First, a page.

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Wednesday, September 2, 1998 Published at 10:13 GMT 11:13 UK


Global population growth rate slows

Source of figures: United Nations Population Fund

The world population is growing at 80 million a year and will pass the six billion level next year, according to the United Nations Population Fund.

But despite this increase, the actual rate of growth is gradually slowing and will continue to do so in future decades.

However, in its annual report on the state of the world population, the UNFPA say that there needs to be continued action.

The agency is calling for more money to help fund spending on health care programmes and reproductive education.

It says that a lack of funds could result in "millions of additional unintended or unwanted pregnancies . . . tens of thousands of additional maternal deaths, and at least a million more infant and child deaths."

The agency also warns that high birth rates in past years mean that there are now more people than ever entering their child-bearing years.

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The charity estimates that more than 90% of population growth in the future will take place in the developing world. In the least developed countries, such as in parts of Africa more than 43% of the population is between the ages of 10-19.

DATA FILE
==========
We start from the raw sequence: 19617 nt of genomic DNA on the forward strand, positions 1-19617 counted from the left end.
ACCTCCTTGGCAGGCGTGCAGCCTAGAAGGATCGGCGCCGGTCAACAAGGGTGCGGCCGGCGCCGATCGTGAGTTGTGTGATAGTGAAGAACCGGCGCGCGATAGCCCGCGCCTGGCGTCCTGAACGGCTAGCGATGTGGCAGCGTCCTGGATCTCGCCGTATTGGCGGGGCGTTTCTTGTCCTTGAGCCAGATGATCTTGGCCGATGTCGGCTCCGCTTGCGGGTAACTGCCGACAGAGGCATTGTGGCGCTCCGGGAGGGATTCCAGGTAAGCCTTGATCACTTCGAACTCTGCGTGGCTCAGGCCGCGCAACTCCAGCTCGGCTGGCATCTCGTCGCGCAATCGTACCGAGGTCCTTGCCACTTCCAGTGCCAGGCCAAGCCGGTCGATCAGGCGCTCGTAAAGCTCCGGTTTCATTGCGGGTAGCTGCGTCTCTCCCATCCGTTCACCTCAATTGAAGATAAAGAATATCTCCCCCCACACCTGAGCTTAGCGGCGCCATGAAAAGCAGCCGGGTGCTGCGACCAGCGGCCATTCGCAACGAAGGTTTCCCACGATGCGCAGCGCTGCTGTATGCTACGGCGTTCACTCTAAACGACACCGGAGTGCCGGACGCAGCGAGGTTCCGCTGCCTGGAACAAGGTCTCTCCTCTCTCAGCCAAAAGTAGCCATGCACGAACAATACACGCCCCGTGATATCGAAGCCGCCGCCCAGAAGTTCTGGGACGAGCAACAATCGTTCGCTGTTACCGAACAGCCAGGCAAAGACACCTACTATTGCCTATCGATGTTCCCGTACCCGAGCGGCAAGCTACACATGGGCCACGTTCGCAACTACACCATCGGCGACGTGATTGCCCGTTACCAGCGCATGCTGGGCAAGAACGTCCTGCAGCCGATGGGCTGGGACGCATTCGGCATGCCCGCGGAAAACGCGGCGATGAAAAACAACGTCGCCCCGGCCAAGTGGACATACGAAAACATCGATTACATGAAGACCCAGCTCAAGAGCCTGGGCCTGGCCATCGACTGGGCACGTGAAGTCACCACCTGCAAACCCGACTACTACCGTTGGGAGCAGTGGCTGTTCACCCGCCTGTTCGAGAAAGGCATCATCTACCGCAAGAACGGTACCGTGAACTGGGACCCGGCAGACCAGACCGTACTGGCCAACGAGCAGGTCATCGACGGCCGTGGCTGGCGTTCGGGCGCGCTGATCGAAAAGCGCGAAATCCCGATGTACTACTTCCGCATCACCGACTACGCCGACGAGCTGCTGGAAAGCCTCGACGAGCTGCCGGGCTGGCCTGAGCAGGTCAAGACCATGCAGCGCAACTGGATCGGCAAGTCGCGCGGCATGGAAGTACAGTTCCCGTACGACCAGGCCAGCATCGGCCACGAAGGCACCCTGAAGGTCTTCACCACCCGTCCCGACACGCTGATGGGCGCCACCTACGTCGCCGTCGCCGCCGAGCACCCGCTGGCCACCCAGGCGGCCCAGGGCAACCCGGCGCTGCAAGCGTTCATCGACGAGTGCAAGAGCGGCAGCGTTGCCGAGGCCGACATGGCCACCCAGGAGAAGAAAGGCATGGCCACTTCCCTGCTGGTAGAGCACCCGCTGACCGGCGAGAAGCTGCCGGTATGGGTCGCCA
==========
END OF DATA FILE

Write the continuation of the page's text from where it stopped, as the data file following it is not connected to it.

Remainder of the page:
In European countries fertility and mortality have dropped gradually over the past 150 years. But in some parts of the developing world while improvements in health care have reduced mortality and increased life expectancy, fertility has declined more slowly leading to large population growth.

The charity is calling for better health programmes to address the needs of young people in particular. The agency wants improved access to contraception and counselling combined with better education about how to avoid pregnancy and sexually transmitted diseases.

There has also been rapid growth in the number of people over the age of 65. More than 95% of this growth in the next 50 years will take place in developing regions like India. But in the same period the percentage of the population over the age of 65 in developed countries like Japan, Italy and Germany will hit 40%.

This growth in the number of both young and old dependent citizens places strains on each society. The report points out that many governments find it hard to provide education and health care for the young along with the support and medical care the elderly need too.

The report says that although there is some form of support for the old or disabled in 155 countries - it only covers 30% of all the people aged over 60.

The UNFPA want a boost in the basic level of services available to all elderly people.

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